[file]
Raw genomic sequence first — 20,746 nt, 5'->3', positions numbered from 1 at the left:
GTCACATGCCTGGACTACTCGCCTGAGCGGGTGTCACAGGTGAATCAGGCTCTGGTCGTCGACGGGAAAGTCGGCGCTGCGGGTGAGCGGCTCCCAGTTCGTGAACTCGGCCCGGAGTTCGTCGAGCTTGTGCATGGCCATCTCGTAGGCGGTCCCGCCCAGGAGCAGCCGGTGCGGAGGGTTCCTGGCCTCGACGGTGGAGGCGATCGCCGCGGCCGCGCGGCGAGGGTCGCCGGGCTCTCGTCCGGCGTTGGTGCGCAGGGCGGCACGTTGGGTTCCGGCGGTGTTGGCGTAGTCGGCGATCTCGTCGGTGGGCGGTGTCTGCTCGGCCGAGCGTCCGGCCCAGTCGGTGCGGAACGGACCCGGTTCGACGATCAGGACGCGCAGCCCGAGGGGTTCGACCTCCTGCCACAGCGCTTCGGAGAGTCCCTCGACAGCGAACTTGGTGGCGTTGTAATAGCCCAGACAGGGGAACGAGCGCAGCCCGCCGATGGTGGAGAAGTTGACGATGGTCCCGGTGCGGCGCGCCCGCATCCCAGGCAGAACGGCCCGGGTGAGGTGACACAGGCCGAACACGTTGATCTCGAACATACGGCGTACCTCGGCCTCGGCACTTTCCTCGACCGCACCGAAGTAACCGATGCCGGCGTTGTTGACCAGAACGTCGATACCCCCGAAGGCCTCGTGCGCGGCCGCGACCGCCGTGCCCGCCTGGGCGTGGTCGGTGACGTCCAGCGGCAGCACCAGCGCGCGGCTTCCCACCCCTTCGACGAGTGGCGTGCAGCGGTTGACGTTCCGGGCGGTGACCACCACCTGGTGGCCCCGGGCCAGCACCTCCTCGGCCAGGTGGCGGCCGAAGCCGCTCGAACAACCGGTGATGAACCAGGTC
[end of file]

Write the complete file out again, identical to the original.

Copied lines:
Raw genomic sequence first — 20,746 nt, 5'->3', positions numbered from 1 at the left:
GTCACATGCCTGGACTACTCGCCTGAGCGGGTGTCACAGGTGAATCAGGCTCTGGTCGTCGACGGGAAAGTCGGCGCTGCGGGTGAGCGGCTCCCAGTTCGTGAACTCGGCCCGGAGTTCGTCGAGCTTGTGCATGGCCATCTCGTAGGCGGTCCCGCCCAGGAGCAGCCGGTGCGGAGGGTTCCTGGCCTCGACGGTGGAGGCGATCGCCGCGGCCGCGCGGCGAGGGTCGCCGGGCTCTCGTCCGGCGTTGGTGCGCAGGGCGGCACGTTGGGTTCCGGCGGTGTTGGCGTAGTCGGCGATCTCGTCGGTGGGCGGTGTCTGCTCGGCCGAGCGTCCGGCCCAGTCGGTGCGGAACGGACCCGGTTCGACGATCAGGACGCGCAGCCCGAGGGGTTCGACCTCCTGCCACAGCGCTTCGGAGAGTCCCTCGACAGCGAACTTGGTGGCGTTGTAATAGCCCAGACAGGGGAACGAGCGCAGCCCGCCGATGGTGGAGAAGTTGACGATGGTCCCGGTGCGGCGCGCCCGCATCCCAGGCAGAACGGCCCGGGTGAGGTGACACAGGCCGAACACGTTGATCTCGAACATACGGCGTACCTCGGCCTCGGCACTTTCCTCGACCGCACCGAAGTAACCGATGCCGGCGTTGTTGACCAGAACGTCGATACCCCCGAAGGCCTCGTGCGCGGCCGCGACCGCCGTGCCCGCCTGGGCGTGGTCGGTGACGTCCAGCGGCAGCACCAGCGCGCGGCTTCCCACCCCTTCGACGAGTGGCGTGCAGCGGTTGACGTTCCGGGCGGTGACCACCACCTGGTGGCCCCGGGCCAGCACCTCCTCGGCCAGGTGGCGGCCGAAGCCGCTCGAACAACCGGTGATGAACCAGGTC